Will Hay - Oh Mr Porter (DVD)

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Will Hay - Oh Mr Porter (DVD)

The Stationmaster of a derelict Irish halt catches gunrunners posing as ghosts!

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Review of "Will Hay - Oh Mr Porter (DVD)"

published 13/09/2017 | 1st2thebar
Member since : 11/05/2005
Reviews : 764
Members who trust : 327
About me :
Presumably we're all adults on here now wanting to discuss 'Koninklijke Nederlandse Oudheidkundige Bonds.'
Pro A strong sense of nostalgia gifts you comfort
Cons Where are the le Bozecs?
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Characters / Performances
Special Effects

"Hay Market"

Year 1937
Director: Marcel Varnel
Starring: Will Hay, Graham Moffat, Moore Marriott
Produced by Gainsborough Pictures
Duration: 85 minutes

Plot: William Porter played by Will Hay is deported to Buggleskelly in Ireland (where trains never pass) to be a Stationmaster after having caused ignominy. He then continues to create havoc with his equally haphazard co-workers... Harbottle played by Moore Marriot and Albert played by Graham Moffat -- the trio develop a calamitous working relationship, by hook or crook the end result is the same. Luck.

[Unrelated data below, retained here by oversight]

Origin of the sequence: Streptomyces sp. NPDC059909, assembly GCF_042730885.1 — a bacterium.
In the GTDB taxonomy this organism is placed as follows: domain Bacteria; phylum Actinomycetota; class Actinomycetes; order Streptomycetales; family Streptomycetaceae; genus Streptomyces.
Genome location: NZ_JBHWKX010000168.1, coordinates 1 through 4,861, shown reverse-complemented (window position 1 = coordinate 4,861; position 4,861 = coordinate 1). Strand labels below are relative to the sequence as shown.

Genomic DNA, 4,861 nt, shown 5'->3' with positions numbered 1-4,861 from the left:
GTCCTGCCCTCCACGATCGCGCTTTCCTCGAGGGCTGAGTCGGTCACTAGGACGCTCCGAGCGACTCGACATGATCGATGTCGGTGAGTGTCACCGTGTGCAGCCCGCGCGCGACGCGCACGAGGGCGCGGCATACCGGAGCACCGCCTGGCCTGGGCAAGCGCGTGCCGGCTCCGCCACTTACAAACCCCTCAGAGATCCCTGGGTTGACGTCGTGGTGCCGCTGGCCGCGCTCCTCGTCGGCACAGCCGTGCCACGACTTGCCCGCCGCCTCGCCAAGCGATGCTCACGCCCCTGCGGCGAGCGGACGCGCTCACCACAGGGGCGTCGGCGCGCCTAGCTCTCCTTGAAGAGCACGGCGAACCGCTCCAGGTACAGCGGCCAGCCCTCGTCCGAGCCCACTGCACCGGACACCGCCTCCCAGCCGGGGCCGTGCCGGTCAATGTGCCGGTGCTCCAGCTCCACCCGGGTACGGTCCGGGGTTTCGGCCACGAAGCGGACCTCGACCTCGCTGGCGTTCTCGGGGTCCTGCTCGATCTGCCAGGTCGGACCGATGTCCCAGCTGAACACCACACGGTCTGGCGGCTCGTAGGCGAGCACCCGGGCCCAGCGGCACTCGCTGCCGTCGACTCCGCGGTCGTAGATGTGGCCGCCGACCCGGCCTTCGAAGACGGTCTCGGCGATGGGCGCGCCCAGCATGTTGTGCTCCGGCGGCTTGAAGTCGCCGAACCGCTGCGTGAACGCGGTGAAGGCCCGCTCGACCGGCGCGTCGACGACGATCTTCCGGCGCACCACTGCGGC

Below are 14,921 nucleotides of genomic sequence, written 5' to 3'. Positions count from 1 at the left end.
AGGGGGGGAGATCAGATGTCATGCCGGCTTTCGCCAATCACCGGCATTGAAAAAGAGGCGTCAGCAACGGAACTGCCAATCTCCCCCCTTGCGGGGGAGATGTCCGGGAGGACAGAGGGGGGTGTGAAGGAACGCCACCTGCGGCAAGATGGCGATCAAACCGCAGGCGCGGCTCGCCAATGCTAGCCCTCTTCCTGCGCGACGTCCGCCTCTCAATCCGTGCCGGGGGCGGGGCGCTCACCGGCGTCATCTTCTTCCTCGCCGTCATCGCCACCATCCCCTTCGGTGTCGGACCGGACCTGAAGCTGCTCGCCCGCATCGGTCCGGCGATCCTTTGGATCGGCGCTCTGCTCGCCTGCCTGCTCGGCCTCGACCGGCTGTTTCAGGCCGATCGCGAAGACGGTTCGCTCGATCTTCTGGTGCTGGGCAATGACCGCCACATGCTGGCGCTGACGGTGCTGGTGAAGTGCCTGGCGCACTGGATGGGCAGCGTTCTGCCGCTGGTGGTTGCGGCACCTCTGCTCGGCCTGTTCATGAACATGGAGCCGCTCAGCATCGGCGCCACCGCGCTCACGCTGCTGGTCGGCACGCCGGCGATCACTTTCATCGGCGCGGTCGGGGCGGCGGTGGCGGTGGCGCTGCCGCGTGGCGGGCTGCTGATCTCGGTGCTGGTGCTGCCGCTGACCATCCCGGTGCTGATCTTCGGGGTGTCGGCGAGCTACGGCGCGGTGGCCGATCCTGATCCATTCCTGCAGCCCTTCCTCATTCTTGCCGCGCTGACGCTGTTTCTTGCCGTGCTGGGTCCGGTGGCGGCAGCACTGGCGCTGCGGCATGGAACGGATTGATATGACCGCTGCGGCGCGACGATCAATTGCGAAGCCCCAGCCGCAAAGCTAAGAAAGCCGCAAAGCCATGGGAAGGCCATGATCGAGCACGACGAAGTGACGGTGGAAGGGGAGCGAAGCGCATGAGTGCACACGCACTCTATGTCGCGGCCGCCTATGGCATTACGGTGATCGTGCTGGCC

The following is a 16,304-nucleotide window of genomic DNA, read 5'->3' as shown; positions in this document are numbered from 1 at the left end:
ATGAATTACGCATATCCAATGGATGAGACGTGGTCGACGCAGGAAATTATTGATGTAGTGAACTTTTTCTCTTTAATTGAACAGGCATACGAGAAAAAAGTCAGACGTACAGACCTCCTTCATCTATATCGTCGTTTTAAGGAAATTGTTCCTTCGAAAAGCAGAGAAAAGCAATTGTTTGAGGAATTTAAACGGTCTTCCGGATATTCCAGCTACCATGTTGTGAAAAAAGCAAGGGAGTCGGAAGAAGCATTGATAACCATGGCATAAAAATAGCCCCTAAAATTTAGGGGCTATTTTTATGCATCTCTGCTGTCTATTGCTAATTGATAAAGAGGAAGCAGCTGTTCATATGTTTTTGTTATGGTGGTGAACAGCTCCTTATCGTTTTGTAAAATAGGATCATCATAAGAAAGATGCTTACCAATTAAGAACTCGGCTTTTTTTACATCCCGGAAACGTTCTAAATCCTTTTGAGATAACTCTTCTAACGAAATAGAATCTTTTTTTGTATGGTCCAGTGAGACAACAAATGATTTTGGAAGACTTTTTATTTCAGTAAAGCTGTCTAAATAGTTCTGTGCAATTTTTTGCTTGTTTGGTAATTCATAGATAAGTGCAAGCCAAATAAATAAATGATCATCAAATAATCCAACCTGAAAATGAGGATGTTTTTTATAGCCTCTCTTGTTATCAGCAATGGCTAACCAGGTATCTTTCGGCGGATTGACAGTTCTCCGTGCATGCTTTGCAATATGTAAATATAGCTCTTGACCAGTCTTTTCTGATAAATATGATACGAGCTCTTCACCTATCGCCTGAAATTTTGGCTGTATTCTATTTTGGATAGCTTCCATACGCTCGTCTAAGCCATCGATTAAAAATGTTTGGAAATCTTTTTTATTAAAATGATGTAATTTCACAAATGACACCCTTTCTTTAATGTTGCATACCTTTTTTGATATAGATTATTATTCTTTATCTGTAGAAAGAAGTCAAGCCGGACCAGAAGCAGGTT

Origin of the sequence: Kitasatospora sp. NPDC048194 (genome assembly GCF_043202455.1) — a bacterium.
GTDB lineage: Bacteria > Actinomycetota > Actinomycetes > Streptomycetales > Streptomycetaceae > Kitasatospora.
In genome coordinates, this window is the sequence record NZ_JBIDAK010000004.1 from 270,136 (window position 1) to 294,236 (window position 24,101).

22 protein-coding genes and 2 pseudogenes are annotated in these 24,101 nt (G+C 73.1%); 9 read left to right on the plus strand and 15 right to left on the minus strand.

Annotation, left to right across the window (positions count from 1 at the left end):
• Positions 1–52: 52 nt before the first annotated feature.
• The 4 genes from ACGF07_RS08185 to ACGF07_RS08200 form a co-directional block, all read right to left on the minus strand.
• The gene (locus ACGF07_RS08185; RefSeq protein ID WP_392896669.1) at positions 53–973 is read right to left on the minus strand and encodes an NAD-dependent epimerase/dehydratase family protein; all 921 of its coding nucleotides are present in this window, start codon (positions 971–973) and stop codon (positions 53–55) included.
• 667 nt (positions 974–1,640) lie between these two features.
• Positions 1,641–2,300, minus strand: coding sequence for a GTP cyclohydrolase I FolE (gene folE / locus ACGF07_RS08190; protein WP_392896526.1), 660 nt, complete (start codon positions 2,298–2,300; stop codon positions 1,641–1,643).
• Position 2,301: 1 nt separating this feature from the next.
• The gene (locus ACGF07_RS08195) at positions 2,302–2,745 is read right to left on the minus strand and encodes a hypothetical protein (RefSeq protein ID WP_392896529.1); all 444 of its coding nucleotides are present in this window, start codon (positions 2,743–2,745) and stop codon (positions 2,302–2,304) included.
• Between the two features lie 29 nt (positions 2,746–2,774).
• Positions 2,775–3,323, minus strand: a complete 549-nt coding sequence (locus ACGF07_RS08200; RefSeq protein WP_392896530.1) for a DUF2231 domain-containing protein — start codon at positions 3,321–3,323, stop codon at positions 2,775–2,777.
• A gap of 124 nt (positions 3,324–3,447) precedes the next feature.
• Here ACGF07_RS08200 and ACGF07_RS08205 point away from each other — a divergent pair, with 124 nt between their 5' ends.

- - -

Two or three wrongs don't make a right usually, but Marcel Varnel's work ethic never went via normal steadfast practices -- why he was one of the pioneers of cinematic satire in the 1930s; "what's fun in getting what you asked for?" You got to accept when big characters deliver their craft there's a major factor it ain't what you possibly could be fore-warned about; the best comedic directors possess a 'what will be, will be' attitude (s); especially while working with so-called geniuses... automatically you compute there's an art of being cooperative. Actors aren't comedians and comedians aren't actors; the end result depends on chemistry, orchestrated awkwardness and endearment. However, within the frame there has to be a sense of verisimilitude, regardless of slap-happy idiocies, otherwise everyone will have egg on their face quite literally. 'Oh Mr Porter!' only missed out on the egg by inches, missed by a cartoon drama gesture... call it luck, alas when Will Hay performed there was a striking professionalism, comedic timing and the audience gracefully gets cleverly sidetracked into Hay's orderly chaos. There's no wonder why Hay and also Laurel and Hardy are labeled fathers of comedy; the enormality of such characters on-set created a comradeship environ beyond the screen. Stars of the calibre of Formby and Hay were the pin-ups of 1930's entertainment; thus unsurprisingly, the busy-bee Varnel whose theatrical background, the king pin of Music Hall found mesmerically enigmatic. 'Oh Mr Porter!' gathered plaudits from the foundation of Will Hay's pre-War fellowship, his talent was epizootic and his co-comedians Moffat and Marriott reached a collective satirical performance level beyond their own stations.

If there's a Will, there's a Hay